Two of Singapore’s most impressive colonial-era buildings—the onetime Supreme Court and City Hall overlooking downtown’s historic cricket pitch on the Padang—have found a new purpose as the joint site for the National Gallery Singapore. Unveiled in November, the institution boasts the largest collection of Southeast Asian art in the world.
The $380 million project involved the creation of a soaring roof canopy to link the two buildings, held up by tree-like columns. Its perforated aluminum panels play off the city-state’s relentless sunshine, casting dappled shade inside while allowing the exterior to shimmer. The Corinthian columns on the façade, meanwhile, have been restored to their original luster, and the furniture is now the same color it was when the buildings first opened, in 1939.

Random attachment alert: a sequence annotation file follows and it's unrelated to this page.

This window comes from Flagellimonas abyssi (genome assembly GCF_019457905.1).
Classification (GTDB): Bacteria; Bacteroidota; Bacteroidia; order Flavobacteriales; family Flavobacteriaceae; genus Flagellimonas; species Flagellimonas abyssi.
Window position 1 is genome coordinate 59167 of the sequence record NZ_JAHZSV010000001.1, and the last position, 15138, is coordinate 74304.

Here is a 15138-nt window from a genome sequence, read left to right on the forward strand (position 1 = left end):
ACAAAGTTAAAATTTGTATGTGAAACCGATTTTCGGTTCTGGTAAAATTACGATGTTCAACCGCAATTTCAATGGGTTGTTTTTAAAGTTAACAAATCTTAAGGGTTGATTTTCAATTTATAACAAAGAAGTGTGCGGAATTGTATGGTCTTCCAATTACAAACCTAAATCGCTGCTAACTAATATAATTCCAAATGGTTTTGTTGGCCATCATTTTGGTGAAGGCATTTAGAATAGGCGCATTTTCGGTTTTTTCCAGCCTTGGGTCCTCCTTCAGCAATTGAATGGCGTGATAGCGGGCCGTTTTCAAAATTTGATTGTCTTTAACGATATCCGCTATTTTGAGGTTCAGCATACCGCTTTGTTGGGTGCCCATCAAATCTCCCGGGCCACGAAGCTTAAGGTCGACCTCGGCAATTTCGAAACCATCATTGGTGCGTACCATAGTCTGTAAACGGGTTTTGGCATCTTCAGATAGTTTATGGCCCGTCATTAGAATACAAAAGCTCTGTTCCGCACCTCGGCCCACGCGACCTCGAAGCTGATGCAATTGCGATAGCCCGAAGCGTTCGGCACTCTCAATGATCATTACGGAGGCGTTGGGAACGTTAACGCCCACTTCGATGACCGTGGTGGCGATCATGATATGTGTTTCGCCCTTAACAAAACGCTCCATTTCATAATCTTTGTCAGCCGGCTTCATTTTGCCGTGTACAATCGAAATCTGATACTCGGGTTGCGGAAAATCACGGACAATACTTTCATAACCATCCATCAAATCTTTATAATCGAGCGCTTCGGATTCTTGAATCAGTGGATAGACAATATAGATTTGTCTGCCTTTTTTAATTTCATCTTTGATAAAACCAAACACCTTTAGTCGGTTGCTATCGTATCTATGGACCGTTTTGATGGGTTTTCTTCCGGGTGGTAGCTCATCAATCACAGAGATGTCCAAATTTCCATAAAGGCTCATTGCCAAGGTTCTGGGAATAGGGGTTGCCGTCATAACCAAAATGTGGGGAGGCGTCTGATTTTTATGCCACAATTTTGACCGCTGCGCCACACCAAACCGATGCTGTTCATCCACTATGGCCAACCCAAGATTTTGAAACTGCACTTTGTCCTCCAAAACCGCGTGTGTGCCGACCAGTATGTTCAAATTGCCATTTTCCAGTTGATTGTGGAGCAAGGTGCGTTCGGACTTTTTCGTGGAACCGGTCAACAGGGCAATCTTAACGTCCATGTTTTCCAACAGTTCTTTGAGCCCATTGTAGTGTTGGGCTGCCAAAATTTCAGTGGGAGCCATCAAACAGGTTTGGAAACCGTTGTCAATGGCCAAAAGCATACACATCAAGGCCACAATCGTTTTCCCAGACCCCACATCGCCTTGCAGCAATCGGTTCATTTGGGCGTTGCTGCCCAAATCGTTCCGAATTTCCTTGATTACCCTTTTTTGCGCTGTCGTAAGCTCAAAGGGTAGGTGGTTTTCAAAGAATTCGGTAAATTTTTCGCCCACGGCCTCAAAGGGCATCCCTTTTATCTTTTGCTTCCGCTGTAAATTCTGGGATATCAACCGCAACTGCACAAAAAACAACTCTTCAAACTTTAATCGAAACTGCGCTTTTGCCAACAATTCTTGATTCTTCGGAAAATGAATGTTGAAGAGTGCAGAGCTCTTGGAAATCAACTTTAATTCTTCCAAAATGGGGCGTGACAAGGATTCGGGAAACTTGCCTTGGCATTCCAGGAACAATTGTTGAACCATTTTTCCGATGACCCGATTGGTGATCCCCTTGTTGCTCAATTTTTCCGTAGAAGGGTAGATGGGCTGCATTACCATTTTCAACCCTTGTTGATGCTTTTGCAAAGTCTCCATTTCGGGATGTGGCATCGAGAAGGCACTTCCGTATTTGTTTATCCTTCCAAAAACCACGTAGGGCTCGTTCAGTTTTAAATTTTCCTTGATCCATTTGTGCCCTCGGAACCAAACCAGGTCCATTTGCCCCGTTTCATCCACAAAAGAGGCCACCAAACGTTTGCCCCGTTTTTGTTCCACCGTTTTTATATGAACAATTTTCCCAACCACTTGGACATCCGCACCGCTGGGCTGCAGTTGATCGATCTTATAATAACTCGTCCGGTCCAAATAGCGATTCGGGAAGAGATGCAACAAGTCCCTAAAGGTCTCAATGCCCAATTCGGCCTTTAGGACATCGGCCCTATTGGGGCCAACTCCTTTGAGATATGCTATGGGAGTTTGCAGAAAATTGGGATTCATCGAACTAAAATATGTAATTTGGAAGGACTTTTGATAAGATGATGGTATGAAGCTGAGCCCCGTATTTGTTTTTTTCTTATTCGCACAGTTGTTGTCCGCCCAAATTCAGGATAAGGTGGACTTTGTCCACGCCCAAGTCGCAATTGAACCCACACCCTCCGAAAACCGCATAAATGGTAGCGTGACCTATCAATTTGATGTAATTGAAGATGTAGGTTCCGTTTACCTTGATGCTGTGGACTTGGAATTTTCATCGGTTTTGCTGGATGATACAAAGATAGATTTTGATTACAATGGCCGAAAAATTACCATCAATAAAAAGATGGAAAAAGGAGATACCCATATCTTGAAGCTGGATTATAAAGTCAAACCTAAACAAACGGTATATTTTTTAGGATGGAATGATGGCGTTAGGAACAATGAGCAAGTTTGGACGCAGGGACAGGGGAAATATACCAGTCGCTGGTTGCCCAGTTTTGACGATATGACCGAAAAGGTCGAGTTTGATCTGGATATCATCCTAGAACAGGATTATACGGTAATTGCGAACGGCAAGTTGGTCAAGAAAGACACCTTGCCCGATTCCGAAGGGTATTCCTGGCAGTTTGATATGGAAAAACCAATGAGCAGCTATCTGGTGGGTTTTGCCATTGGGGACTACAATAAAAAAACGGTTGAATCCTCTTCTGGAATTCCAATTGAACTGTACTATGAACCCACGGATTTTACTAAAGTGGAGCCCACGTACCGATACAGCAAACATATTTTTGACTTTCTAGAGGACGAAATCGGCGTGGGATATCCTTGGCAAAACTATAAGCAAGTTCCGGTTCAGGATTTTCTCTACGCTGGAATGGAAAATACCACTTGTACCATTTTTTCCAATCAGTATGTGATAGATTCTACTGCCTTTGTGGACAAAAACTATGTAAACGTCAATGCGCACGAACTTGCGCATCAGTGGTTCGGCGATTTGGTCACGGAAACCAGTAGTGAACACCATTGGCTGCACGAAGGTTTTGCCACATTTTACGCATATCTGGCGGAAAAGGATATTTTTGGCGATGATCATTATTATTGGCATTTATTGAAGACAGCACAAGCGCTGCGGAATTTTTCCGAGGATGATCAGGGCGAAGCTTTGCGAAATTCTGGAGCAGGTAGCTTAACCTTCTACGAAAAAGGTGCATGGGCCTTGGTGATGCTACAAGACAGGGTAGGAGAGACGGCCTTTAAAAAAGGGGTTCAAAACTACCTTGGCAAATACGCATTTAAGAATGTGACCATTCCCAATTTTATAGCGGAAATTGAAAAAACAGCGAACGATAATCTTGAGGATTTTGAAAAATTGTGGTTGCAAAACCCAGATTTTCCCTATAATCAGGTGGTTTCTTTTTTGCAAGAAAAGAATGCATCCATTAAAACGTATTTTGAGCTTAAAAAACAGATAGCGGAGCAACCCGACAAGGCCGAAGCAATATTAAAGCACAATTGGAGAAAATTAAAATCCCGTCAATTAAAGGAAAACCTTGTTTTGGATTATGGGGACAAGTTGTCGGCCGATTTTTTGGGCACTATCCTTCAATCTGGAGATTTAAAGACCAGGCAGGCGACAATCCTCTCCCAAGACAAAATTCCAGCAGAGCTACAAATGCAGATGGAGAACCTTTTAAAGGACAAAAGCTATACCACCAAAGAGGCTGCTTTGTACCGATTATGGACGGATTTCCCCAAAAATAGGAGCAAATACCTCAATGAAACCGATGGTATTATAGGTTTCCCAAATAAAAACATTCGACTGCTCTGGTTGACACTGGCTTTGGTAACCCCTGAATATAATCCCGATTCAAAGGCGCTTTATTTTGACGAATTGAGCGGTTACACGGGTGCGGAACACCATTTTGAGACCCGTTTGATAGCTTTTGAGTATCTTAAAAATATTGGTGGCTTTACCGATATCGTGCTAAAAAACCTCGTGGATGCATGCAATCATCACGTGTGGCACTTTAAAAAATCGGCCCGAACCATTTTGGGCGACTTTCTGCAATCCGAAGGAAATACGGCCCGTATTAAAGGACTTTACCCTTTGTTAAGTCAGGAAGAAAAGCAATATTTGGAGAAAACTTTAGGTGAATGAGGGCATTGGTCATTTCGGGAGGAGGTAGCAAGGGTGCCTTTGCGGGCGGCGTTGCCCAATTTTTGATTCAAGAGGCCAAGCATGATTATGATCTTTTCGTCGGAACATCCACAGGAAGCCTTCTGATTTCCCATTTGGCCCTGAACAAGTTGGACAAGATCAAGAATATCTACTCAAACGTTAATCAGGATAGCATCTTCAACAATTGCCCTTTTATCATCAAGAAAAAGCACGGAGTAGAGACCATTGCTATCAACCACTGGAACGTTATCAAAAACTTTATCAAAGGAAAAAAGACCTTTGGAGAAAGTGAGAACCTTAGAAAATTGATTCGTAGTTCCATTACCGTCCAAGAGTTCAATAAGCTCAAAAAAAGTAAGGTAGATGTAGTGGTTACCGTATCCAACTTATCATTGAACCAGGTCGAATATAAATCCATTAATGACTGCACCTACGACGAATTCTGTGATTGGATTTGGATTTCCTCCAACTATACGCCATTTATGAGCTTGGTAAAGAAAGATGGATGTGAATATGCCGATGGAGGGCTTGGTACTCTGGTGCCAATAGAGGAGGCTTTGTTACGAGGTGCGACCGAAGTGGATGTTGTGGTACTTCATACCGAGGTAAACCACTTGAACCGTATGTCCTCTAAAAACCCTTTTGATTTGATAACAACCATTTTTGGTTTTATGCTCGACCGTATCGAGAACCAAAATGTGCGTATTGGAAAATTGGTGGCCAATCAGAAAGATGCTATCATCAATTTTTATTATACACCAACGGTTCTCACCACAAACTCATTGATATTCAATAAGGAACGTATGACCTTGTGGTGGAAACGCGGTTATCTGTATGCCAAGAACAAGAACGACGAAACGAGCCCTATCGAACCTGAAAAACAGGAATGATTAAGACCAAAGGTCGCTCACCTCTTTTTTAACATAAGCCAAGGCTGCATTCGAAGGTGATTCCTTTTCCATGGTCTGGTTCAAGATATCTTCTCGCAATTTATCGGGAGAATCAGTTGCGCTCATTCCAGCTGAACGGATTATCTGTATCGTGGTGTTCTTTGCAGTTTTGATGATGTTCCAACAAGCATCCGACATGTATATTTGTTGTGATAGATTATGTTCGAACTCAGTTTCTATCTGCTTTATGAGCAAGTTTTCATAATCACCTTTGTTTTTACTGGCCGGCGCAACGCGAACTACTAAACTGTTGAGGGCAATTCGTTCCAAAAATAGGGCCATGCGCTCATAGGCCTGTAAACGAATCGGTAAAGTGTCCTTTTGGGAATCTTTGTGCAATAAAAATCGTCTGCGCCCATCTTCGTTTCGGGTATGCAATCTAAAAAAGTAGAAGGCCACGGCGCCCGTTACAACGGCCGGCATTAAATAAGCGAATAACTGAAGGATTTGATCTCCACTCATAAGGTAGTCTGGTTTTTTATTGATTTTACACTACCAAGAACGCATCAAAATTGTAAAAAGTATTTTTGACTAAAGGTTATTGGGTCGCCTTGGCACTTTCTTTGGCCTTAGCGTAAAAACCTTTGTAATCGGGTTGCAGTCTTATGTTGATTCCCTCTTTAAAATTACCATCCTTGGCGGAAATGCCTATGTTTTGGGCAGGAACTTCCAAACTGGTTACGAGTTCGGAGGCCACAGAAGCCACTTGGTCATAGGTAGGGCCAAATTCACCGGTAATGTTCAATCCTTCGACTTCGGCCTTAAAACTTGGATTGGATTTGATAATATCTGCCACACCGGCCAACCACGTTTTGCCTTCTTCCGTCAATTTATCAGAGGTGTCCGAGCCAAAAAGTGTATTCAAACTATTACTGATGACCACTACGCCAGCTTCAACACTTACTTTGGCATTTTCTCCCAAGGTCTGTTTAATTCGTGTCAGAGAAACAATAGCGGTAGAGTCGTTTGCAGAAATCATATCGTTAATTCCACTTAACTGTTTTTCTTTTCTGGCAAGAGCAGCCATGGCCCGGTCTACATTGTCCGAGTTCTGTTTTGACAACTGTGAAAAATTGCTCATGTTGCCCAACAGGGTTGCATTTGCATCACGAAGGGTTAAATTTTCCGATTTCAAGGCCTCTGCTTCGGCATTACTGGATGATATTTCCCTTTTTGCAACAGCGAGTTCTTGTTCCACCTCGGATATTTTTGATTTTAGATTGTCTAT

Nearly twice the size of London's Tate Modern, the gallery will host permanent and temporary exhibitions: The inaugural show from its collection, “Siapa Nama Kamu?” (“What’s Your Name?”), provides a snapshot of Singaporean art from the 19th century to the present day, while an exhibit focusing on modernism in Southeast Asia, cocurated by Paris’s Centre Pompidou, will begin in March. 1 Saint Andrew’s Rd.; 65/6271-7000; nationalgallery.sg.